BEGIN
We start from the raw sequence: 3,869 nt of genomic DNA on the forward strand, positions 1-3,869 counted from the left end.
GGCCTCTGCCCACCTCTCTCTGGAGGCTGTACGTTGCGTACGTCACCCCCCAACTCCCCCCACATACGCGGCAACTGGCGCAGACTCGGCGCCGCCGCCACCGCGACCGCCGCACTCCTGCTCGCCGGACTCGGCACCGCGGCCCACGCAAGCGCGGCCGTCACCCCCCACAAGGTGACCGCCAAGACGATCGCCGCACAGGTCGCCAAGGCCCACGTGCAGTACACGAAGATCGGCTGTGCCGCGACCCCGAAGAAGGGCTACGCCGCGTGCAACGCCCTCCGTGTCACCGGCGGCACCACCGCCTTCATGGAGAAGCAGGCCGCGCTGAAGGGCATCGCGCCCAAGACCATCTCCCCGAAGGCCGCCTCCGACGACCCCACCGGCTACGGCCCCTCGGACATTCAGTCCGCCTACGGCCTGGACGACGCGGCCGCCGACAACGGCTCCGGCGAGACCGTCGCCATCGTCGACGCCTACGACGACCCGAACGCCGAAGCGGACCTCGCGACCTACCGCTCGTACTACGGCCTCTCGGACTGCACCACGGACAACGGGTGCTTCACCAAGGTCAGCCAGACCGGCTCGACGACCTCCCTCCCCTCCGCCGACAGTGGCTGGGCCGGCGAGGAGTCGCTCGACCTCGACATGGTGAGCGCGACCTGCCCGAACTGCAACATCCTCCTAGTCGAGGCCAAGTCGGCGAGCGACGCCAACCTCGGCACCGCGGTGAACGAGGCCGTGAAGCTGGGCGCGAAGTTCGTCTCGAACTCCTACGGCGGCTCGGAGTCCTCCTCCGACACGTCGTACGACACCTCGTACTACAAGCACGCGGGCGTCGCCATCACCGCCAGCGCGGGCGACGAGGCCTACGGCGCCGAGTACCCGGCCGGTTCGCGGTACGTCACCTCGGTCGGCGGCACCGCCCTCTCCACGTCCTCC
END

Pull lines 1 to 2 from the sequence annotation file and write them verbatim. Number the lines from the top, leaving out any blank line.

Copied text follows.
We start from the raw sequence: 3,869 nt of genomic DNA on the forward strand, positions 1-3,869 counted from the left end.
GGCCTCTGCCCACCTCTCTCTGGAGGCTGTACGTTGCGTACGTCACCCCCCAACTCCCCCCACATACGCGGCAACTGGCGCAGACTCGGCGCCGCCGCCACCGCGACCGCCGCACTCCTGCTCGCCGGACTCGGCACCGCGGCCCACGCAAGCGCGGCCGTCACCCCCCACAAGGTGACCGCCAAGACGATCGCCGCACAGGTCGCCAAGGCCCACGTGCAGTACACGAAGATCGGCTGTGCCGCGACCCCGAAGAAGGGCTACGCCGCGTGCAACGCCCTCCGTGTCACCGGCGGCACCACCGCCTTCATGGAGAAGCAGGCCGCGCTGAAGGGCATCGCGCCCAAGACCATCTCCCCGAAGGCCGCCTCCGACGACCCCACCGGCTACGGCCCCTCGGACATTCAGTCCGCCTACGGCCTGGACGACGCGGCCGCCGACAACGGCTCCGGCGAGACCGTCGCCATCGTCGACGCCTACGACGACCCGAACGCCGAAGCGGACCTCGCGACCTACCGCTCGTACTACGGCCTCTCGGACTGCACCACGGACAACGGGTGCTTCACCAAGGTCAGCCAGACCGGCTCGACGACCTCCCTCCCCTCCGCCGACAGTGGCTGGGCCGGCGAGGAGTCGCTCGACCTCGACATGGTGAGCGCGACCTGCCCGAACTGCAACATCCTCCTAGTCGAGGCCAAGTCGGCGAGCGACGCCAACCTCGGCACCGCGGTGAACGAGGCCGTGAAGCTGGGCGCGAAGTTCGTCTCGAACTCCTACGGCGGCTCGGAGTCCTCCTCCGACACGTCGTACGACACCTCGTACTACAAGCACGCGGGCGTCGCCATCACCGCCAGCGCGGGCGACGAGGCCTACGGCGCCGAGTACCCGGCCGGTTCGCGGTACGTCACCTCGGTCGGCGGCACCGCCCTCTCCACGTCCTCC